iii) Higher Tax Burden for SMEs : Small businesses in the manufacturing sector will not have it easy in the GST regime. Under the excise laws, only manufacturing business with a turnover exceeding Rs. 1.50 crores had to pay excise duty. Whereas, under GST the turnover limit has been reduced to Rs. 20 lakh, thus increasing the tax burden for many manufacturing SMEs. However, SMEs with a turnover of upto 75 lakhs can opt for the composition scheme and pay only 1% tax on turnover in lieu of GST and enjoy lesser compliances. The main drawback is these businesses will then not be able to claim any input tax credit. The decision to choose between higher taxes or the composition scheme (and thereby no ITC) will be a tough one for many SMEs. Recently, GST Council has increased in limit for composition scheme from 75 lakhs to 1 core.

iv) Awareness : A large number of businesses are still not familiar fully with GST and lot of confusion regarding the concepts and requirements has created in initial days. Due to lack of clarity, some of large trades differs which not only created hurdle but also affected business at a large scale.

vi) Reverse Charge : In a normal course of business, Supplier has to pay tax on the Supply of goods or Service Provider has to pay on the services rendered. But in the reverse charge, recipient of goods or services or both is liable to pay GST. According to the Section 9(4)of Central Goods and Services Tax Act, if a purchase is made from an unregistered vendor, the liability to pay tax is transferred to the buyer. This provision largely affected to the small and unorganised sector, the most of registered businesses avoided purchases from them and its impacted negatively to small and unorganised sector. The GST council announced in its meeting which was convened on October 6 that the ‘Reverse Charge Mechanism’ was put on hold until March 31, 2018.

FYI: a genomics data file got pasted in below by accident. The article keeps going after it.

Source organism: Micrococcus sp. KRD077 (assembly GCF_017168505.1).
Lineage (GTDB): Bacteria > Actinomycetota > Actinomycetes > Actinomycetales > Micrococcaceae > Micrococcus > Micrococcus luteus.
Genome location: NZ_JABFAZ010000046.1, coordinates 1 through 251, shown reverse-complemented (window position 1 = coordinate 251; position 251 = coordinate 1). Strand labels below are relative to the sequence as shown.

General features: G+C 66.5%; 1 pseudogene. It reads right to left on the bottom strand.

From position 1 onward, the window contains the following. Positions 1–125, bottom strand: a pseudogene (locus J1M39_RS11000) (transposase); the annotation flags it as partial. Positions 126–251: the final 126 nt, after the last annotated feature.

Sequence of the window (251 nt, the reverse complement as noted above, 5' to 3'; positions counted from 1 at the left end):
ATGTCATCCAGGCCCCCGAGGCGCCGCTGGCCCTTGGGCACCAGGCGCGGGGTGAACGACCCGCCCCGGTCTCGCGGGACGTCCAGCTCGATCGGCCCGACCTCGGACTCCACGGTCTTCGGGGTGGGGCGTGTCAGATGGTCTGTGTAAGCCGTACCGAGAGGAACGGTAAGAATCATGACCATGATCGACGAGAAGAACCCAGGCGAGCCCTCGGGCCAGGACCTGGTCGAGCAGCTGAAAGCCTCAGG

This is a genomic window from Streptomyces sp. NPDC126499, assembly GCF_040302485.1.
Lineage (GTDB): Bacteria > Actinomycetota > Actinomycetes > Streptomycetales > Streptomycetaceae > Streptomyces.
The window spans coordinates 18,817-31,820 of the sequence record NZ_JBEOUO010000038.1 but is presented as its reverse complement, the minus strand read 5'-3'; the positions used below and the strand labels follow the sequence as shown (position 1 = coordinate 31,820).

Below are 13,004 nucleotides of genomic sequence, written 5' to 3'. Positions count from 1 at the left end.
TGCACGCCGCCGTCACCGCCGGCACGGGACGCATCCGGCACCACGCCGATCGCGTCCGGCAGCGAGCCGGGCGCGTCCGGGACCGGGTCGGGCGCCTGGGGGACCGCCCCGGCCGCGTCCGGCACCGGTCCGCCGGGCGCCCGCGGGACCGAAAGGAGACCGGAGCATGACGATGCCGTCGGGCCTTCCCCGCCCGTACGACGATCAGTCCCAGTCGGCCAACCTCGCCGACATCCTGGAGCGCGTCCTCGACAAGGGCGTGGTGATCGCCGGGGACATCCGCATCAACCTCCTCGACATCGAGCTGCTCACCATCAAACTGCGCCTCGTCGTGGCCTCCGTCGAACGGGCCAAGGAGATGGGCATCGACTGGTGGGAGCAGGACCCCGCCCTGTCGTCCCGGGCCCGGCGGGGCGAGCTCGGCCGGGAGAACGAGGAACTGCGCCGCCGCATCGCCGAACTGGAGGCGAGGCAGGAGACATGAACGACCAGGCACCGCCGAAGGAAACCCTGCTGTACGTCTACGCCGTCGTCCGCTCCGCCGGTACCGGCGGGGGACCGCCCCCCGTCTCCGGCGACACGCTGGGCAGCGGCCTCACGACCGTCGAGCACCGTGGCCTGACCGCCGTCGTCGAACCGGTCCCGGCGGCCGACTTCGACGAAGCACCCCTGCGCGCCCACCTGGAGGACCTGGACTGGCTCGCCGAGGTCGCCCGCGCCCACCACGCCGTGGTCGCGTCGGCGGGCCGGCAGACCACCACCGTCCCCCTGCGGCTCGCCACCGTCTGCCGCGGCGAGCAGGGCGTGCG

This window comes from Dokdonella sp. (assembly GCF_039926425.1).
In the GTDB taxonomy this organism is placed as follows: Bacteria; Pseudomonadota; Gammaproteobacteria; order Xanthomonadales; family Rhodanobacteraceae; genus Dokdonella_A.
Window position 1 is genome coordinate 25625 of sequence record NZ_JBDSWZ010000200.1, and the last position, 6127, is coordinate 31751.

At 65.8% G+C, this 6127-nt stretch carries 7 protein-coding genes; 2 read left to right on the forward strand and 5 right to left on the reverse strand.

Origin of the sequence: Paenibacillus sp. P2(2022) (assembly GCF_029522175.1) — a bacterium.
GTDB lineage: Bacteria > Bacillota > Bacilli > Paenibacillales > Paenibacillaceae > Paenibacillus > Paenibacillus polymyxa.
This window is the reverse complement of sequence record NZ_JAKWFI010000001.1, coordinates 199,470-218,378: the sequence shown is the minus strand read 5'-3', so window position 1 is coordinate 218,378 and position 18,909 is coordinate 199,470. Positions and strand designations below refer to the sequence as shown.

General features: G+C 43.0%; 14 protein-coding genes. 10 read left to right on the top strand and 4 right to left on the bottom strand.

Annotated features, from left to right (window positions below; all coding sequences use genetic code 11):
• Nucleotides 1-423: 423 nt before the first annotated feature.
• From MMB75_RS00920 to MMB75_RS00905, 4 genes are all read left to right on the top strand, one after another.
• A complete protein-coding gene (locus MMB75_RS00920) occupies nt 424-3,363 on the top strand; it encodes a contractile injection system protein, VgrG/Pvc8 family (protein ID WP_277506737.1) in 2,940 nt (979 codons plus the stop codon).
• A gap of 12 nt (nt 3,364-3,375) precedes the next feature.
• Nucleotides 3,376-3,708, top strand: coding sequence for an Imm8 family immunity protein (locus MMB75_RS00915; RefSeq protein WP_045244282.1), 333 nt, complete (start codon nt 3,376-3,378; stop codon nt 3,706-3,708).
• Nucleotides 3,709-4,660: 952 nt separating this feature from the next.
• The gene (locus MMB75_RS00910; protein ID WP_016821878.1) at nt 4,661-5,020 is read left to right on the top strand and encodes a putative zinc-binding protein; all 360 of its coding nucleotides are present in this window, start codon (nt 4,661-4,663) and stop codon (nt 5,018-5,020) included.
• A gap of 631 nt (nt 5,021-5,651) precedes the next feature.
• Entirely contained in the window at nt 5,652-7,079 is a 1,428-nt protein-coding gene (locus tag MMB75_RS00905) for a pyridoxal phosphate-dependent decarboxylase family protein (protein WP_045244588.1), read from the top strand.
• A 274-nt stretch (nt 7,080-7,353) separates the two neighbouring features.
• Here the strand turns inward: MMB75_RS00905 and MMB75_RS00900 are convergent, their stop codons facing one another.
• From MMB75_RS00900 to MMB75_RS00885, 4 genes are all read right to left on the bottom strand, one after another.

vii) IT Systems and Accounting Software : Suitable changes are required to be made in ERP system and also IT framework aligned with the new provisions, to enable generating various reports required for GST compliance. Main challenge is major changes /modifications of entire IT frame work which is in line with GST compatible. SMEs and unorganised sectors do not have adequate IT support and to adopt new system or do major changes in existing system leads to increase in maintaining cost of business. GST council is working on the simpler system for small traders and it helps to SMEs to make the compliance under GST more easier and hassle-free as well.

viii) Export : Major challenge before exporter is blocking of significant amount of working capital due to widen gap between date of export and time requires to get refund on taxes paid on inputs. Sometimes, refund get delayed due to strict compliance procedure and its’ affect on their business negatively.

Conclusion : GST council is working on the various challenges faced by the businesses since the implementation of GST and hoping that suitable solution / outcome will definitely come out and its’ helps to adoptability of GST at a large scale in businesses. Needless to say that, if GST is implemented efficiently & effectively, the growth boost get from internal movement of goods is going to be very high and which helps to achieve our desired Economic Growth !!!